Create a Cottage Christmas Vibe With This Grapevine Wreath Idea

Nick Kreticos
by Nick Kreticos

Get ready to create a beautiful and rustic grapevine wreath. I'll take you through each step, showing you how to transform basic greenery and stems into a cottage-style seasonal decoration. Let's get started with this unique grapevine wreath idea.

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Fluffing out the pine stems

1. Fluff out the pine stems

I just grabbed some products from the warehouse, and I found this beautiful greenery. My favorite thing about this are the pine cones. These pine cones are artificial, so they're not going to be damaged, and they're always going to look pretty.

I just prepped all of the greenery by cutting the stems, removing the tag, and fluffing out the branches.

Gluing the pine stems to the grapevine wreath

2. Glue the pine stems to the grapevine wreath

Now we can start working these in. Take the stems, dip them in a hot glue skillet, then angle them towards the grapevine.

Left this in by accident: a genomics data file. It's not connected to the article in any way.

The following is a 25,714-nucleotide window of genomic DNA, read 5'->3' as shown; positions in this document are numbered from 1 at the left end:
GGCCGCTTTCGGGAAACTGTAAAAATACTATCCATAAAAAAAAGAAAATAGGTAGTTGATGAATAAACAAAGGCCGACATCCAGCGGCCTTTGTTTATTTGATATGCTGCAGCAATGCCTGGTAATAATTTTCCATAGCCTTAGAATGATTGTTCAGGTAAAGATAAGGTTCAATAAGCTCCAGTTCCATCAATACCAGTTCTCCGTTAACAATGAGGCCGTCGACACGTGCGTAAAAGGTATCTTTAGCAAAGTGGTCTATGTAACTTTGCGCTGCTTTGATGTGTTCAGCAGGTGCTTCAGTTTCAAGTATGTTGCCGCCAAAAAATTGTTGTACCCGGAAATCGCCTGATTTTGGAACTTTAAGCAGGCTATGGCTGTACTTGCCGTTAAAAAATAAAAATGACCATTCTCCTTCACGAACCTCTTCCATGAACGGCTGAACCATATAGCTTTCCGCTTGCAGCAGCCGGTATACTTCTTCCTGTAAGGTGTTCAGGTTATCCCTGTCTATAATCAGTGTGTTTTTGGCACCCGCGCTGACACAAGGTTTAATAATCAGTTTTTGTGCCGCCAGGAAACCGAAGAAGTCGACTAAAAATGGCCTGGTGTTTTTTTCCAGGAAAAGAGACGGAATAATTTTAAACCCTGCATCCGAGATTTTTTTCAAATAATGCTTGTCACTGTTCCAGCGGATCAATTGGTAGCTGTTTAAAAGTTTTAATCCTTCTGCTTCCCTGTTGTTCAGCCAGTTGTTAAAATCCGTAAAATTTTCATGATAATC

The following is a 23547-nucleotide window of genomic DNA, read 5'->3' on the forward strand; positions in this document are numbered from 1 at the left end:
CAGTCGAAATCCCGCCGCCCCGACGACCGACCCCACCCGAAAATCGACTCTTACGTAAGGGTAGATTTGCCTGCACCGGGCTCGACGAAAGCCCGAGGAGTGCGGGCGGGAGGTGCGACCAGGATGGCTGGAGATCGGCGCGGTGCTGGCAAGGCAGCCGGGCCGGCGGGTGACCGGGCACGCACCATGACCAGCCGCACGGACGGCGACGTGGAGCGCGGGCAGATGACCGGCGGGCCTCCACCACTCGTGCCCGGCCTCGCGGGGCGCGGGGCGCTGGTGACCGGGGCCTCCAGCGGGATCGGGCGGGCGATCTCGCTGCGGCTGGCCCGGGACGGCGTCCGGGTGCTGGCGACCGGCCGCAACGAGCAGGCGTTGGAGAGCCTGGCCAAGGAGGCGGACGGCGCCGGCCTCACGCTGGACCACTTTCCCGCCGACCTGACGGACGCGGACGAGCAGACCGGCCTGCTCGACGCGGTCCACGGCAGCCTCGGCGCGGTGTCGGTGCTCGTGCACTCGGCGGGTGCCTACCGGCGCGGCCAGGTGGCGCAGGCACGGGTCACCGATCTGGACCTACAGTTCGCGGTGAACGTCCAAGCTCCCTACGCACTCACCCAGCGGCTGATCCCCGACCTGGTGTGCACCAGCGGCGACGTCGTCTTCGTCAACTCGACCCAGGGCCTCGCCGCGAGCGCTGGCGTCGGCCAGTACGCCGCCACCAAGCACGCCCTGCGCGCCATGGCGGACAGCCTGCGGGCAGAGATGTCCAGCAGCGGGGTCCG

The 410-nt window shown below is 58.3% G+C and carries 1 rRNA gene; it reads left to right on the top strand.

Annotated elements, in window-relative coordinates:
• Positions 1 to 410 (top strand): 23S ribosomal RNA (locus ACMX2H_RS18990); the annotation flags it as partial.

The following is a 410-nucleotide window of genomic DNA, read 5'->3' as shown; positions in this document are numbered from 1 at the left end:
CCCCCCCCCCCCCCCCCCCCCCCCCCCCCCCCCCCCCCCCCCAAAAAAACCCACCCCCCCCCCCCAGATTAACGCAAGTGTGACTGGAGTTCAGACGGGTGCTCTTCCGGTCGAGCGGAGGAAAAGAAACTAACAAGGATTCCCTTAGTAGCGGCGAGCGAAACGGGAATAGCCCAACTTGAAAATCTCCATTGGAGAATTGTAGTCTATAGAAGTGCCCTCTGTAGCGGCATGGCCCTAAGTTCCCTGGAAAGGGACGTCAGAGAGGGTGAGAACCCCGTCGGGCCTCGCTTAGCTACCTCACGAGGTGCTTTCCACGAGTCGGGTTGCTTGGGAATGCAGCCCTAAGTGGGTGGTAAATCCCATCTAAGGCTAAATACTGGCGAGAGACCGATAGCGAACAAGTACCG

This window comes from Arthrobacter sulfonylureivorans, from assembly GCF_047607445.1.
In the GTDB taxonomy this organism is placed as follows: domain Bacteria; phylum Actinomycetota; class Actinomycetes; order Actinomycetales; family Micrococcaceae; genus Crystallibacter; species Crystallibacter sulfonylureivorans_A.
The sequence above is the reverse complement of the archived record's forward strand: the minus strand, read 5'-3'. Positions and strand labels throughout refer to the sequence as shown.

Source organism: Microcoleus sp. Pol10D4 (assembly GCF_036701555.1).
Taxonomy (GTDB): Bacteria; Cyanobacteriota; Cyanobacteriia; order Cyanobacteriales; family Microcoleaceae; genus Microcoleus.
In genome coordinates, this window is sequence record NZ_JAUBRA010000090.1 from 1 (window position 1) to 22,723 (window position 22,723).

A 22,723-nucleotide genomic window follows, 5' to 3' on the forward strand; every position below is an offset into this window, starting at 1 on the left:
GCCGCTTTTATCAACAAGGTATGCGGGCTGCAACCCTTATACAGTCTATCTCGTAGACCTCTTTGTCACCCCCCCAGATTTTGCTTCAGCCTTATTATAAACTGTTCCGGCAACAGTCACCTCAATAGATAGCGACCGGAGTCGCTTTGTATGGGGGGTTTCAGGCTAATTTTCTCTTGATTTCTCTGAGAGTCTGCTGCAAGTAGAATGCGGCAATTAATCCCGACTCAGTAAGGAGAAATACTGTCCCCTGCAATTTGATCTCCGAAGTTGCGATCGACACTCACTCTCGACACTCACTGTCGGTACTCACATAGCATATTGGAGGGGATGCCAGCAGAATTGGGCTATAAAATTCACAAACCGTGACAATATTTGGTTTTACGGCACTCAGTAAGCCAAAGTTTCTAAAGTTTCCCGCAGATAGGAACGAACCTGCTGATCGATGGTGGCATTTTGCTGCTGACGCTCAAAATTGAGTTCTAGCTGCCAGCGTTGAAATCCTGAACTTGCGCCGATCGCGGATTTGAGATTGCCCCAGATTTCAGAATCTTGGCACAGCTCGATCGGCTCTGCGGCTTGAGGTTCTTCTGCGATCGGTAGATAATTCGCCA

Always make sure you take your stems and angle them parallel with the grapevine. You never want to take them, poke them in, and then bend them to shape. What ends up happening when you do that is you create a very unsightly back to your reeds.

You want to make sure your reeds are as pretty from the front to the back. So always make sure you angle your stems in that way. If you place this on a glass door, you can see the beautiful backside of the grapevine because it is a beautiful product.

Also, you don't want to scratch your door, friends and family, or your customers. So definitely make sure nothing is sharp sticking out.

Fluffing out the holly stems

3. Add holly

Up next, it's time for this holly, and we're just going to separate each leaf. These also come with the little berries and curly cues.

Cutting the holly stems

Unlike we did with the greenery, we can break this part individually. You can even take individual leaves and work them in. We'll do that to three or four stems, and then we can work them in.